Woburn Experimental Station
at Husborne Crawley
During the 1940s
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A local man remembers....

The Duke of Bedford and the Royal Agricultural Society founded the Woburn Experimental Station in 1876. Its purpose was to carry out experiments for which provision could not otherwise have been made.

At that time Rothamsted Experimental Station, already more than 30 years old, was the only one in existence in Great Britain. It was the private property of Sir John Lawes who had founded it in 1843.

One of the chief problems to be investigated was to discover the extent to which the productiveness of the soil was influenced by the feeding of such concentrated foods, such as cake and corn to the livestock on the farm.

Also the Woburn site with its light soil was a suitable location to enable comparison of findings of similar experiments carried out on the heavier soil at Rothamsted

The scientific side was under Sir John Lawes and Dr. Voelcker, later Dr. Voelcker alone, and after 1884 by his son Dr. J A Voelcker.

The area of the station is 131 acres, and the cost to the estate from 1876 to 1896 was approximately £885 per annum.

Dr.J Augustus Voelcker Dr. Augustus Voelcker
Many of Husborne Crawley's residents have, over the years found employment at the Woburn Experimental Station, the farm being used at that time for investigating crop growth, fertilizers, animal husbandry methods and farm equipment. The station is still in use today.

Doug Neale shared his memories of life in the village and working on the farm during 1940s with us.

Now 76, Doug was born, went to school and still lives in Husborne Crawley. He started work as an apprentice groom but when war broke out in 1939 his mother found him a job in the Experimental Station. He earned 10 shillings (50p) a week. He worked at the farm for 9 years, leaving in 1948 for a farm job with a tied cottage. He needed to provide a home for his new wife - he married in 1949.

He remembers that the Dairy farm, although now part of the Experimental Station was then a dairy farm in it's own right - where he milked his first cow when he was 11. The experimental station was in Mill Road, Ridgmont. Here, the farm encompassed land for sheep and pig rearing, arable land for crop work and a laboratory. Stock Yard Field, Woburn Road was laid out in plots permanently growing wheat or barley. It was found that barley grew better on the lighter soil.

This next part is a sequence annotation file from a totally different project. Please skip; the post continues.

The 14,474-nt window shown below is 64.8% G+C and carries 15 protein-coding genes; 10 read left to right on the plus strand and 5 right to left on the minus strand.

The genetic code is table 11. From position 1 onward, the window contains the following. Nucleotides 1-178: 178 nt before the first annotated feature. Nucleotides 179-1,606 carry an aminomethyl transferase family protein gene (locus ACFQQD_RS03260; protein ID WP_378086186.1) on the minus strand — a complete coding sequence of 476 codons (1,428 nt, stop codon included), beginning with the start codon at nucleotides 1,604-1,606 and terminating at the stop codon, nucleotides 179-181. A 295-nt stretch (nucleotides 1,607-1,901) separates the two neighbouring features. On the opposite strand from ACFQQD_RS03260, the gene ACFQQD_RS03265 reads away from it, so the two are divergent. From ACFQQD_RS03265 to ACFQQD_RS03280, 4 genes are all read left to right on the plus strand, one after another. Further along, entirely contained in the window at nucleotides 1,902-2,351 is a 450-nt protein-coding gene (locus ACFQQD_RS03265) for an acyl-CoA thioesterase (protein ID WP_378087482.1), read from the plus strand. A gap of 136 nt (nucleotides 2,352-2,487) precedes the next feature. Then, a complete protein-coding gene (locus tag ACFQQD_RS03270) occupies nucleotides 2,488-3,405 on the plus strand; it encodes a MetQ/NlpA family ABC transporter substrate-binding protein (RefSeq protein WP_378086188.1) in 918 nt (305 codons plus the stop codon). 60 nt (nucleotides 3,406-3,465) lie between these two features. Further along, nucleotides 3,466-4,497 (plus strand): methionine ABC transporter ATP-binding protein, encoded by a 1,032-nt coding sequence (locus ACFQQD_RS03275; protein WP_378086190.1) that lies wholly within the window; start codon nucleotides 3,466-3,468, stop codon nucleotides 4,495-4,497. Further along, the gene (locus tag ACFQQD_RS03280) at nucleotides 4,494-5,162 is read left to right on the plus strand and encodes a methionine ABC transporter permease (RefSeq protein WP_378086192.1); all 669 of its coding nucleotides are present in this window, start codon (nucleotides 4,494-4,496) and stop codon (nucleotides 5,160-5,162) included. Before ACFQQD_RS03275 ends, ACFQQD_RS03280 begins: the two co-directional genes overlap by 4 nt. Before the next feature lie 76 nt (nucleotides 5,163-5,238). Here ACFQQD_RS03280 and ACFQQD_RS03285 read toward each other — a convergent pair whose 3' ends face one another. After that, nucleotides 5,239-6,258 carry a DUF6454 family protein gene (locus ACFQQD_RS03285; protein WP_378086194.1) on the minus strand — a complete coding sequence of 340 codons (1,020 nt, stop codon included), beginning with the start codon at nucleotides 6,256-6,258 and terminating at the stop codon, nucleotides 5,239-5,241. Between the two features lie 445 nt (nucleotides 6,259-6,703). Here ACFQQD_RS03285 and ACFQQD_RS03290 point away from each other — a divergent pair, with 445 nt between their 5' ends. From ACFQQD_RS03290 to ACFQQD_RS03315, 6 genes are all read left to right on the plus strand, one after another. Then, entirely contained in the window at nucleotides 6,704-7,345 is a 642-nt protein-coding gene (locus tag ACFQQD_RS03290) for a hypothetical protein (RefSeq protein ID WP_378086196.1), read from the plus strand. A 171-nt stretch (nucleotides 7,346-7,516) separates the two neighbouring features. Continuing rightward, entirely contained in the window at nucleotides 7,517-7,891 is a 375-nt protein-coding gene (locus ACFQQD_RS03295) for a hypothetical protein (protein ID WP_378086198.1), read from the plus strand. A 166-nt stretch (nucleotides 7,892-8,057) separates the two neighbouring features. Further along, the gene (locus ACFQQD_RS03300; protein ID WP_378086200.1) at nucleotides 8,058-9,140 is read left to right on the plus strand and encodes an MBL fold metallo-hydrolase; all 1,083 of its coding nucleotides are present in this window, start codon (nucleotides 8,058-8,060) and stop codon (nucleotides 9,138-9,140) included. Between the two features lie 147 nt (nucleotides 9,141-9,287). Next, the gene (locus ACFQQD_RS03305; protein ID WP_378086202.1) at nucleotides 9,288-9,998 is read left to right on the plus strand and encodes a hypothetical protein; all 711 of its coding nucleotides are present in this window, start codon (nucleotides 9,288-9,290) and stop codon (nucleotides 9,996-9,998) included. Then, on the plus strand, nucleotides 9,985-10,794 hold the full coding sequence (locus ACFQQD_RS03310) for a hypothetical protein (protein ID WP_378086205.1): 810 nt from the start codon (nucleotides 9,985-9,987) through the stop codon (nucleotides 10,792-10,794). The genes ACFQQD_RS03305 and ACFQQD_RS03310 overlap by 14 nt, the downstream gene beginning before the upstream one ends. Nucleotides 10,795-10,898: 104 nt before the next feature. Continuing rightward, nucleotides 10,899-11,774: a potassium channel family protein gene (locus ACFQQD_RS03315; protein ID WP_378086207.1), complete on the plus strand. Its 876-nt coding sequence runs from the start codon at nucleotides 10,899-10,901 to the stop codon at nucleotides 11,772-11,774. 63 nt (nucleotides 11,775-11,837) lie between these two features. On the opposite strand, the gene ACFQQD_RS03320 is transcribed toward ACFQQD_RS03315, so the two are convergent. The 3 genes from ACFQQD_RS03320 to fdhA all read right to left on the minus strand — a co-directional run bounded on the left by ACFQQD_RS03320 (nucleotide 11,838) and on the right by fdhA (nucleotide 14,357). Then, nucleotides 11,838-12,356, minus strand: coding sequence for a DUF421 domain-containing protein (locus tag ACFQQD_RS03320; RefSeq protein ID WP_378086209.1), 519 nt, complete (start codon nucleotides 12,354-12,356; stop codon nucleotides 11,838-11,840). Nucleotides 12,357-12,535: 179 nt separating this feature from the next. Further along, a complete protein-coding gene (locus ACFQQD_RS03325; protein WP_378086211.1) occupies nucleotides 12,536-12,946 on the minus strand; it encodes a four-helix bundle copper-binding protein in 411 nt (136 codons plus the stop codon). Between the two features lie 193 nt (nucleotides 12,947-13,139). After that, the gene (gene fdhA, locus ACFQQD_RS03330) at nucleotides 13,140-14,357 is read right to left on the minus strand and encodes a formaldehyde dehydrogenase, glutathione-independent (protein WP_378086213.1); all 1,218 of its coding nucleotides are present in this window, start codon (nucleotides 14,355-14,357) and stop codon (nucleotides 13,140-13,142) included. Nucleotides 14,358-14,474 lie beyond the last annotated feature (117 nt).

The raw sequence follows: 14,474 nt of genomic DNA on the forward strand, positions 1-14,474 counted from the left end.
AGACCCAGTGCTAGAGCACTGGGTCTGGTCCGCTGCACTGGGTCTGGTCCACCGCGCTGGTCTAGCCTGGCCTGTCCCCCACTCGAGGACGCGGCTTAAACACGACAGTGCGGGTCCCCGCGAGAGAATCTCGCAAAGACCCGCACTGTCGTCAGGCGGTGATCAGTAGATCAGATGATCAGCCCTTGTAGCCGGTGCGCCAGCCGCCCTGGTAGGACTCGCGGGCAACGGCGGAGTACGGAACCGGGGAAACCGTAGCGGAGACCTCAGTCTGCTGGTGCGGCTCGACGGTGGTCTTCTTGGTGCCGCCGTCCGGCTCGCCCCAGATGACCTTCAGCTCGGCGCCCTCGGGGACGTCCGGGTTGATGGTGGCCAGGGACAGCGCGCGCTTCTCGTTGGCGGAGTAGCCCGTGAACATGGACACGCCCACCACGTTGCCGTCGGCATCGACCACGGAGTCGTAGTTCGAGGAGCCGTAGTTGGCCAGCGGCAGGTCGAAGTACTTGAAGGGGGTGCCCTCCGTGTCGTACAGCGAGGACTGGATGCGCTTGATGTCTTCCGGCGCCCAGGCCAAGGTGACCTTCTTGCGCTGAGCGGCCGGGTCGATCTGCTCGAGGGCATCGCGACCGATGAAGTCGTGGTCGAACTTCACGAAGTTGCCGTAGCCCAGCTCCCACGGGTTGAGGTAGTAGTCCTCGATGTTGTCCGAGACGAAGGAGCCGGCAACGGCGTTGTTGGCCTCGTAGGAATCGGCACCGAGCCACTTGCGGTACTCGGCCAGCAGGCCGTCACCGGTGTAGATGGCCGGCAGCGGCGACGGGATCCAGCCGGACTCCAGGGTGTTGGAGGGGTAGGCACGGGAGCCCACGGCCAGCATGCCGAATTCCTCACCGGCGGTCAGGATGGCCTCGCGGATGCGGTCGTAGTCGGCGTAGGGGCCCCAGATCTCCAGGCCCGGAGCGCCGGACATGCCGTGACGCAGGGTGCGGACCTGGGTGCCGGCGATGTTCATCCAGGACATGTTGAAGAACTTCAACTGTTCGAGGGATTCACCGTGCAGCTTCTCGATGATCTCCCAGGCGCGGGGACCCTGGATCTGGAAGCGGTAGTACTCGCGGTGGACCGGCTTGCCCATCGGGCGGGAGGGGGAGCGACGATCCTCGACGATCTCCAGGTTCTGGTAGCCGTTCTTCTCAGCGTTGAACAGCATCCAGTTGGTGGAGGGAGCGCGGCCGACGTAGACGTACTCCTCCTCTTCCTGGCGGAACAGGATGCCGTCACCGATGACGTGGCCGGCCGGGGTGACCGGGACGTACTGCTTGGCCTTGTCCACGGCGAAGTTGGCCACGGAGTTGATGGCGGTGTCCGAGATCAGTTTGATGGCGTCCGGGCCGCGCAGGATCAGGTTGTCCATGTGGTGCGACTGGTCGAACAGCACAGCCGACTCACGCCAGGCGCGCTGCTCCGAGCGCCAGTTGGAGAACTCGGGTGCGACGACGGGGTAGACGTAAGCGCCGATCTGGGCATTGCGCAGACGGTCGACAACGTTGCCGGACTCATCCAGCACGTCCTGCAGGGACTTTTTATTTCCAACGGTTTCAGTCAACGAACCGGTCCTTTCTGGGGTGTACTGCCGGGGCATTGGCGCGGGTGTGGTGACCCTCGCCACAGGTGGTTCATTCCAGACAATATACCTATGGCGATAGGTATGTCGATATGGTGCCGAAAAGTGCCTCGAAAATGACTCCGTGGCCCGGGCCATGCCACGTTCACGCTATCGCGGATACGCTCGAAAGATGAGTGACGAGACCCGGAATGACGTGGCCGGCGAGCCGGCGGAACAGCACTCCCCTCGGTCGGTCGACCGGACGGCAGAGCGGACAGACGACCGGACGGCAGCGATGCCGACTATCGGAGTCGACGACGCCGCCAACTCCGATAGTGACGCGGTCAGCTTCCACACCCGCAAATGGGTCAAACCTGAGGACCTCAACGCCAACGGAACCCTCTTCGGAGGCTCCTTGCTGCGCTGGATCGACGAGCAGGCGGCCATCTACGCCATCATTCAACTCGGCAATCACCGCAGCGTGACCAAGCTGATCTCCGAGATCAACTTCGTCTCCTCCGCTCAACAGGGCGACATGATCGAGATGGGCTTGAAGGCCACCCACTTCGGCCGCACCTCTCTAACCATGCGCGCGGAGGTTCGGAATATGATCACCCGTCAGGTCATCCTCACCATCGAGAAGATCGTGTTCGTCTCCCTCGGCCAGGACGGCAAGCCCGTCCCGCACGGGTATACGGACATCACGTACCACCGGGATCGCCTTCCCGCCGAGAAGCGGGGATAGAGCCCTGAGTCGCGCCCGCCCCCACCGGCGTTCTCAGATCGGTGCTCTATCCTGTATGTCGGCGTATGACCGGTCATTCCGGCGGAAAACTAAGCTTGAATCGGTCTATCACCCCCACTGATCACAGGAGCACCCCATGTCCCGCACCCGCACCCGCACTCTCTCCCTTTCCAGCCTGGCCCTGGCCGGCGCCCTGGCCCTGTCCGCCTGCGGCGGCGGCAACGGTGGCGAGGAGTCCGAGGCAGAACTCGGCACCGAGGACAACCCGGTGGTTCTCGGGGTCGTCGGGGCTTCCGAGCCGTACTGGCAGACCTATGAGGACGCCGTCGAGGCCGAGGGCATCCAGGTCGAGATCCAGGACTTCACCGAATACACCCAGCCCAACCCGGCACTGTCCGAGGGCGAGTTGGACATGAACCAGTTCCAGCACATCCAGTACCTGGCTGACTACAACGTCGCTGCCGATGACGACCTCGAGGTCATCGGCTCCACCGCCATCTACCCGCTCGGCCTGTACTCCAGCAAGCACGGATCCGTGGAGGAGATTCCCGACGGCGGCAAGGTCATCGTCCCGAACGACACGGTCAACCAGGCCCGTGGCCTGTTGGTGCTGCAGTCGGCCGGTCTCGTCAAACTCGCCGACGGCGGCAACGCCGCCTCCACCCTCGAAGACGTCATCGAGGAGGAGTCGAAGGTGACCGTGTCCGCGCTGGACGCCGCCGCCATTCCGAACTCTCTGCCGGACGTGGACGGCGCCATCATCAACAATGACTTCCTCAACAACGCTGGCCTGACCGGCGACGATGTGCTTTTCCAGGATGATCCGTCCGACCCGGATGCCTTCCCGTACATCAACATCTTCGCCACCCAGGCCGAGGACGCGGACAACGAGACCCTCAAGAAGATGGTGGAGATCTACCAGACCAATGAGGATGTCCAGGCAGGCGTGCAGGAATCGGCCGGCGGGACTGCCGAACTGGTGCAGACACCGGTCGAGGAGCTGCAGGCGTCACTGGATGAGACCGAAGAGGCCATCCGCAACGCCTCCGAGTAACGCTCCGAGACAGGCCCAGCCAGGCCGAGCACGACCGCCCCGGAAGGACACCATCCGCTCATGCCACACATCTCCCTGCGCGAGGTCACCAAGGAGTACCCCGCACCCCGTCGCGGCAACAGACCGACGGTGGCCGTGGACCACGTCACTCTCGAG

The farm experimented for years and years with the same crops, harvesting them by thrashing. On each plot the crops were harvested, stacked and covered. The chaff, straw and grain were separated, weighed and samples sent to the laboratory for analysis.

The work on crop planning and rotation was complex. Doug's main job was to tend the arable plots, although he also fed the pigs.

The director of the farm at this time was Dr. Mann; it had minimal government funding. Doug remembers a litter of pigs being sold by his foreman Mr. MacCallum to pay the employee's wages. Some work continued on the farm during the war but increased after 1945. Funding also improved once Rothamsted took the farm over in 1948. After 1946, Mr. J Moffat directed all farming operations.

Dr Mann was the leading light of the village, with a worldwide reputation for his scientific knowledge of the cultivation of tea. He travelled extensively to Russia, India, Africa and the Middle East to advise. Doug remembers the first time he saw Indians when Dr Mann invited them to visit the station. They were particularly interested in a green crop called Lucerne. This produced two crops per year or silage in later years.

Other work he remembers at the farm included the introduction of artificial fertilizers: potash and nitrates, with comparative studies of farm manure. Also studies of root depth and its effect on growth were carried out. Work with animals included finding acceptable numbers of sheep to a pen. The farm also undertook pneumatic tyre tension tests by H J Hine and Jim Purchase for the British Rubber Producers Association and although for the work they used mainly animal drawn farm equipment, Ford sent tractors for testing after which they were returned to Dagenham for stripping down and assessment of wear and tear.

Experimental work in the mid 1940's
(From left to right):

Jim Purchase of the BRPRA,
Bert Sibley, Farm Worker, and William McCallum, Farm Foreman

The previous occupant of Doug's home was Mr. T W Barnes. He was a chemist who worked in the laboratory at the station. The laboratory and pot culture station were erected in 1897. Here tests were carried out on crops grown in glazed drainpipes where they could alter soil composition and acidity while protecting the crops for other influences such as birds.

The laboratory is no longer in use, all laboratory experiments are now carried out at Rothamsted.

Mr. Barnes in the laboratory at the Experimental Farm
Mr Barnes inspects the crops grown in glazed drain pipes
Dr Harold Mann is remembered with admiration for his scientific and social contributions. He was the equivalent of a school governor and took an active interest in the school and Reading Room at Husborne Crawley. Although world famous and much in demand he retained a keen interest in the education of the local children. He arranged visits for the children to the experimental farm, where he would describe and show results of his experiments.
Dr. Harold Mann
Doug puts his years working in the fresh air on the experimental and other farms as a reason for his good health. That and old-fashioned remedies of goose fat for a bad chest and onion gruel for colds and the days spent swimming in the open air swimming pool in Mill Road in his school days.

To quote Doug, "They were not really bad old days"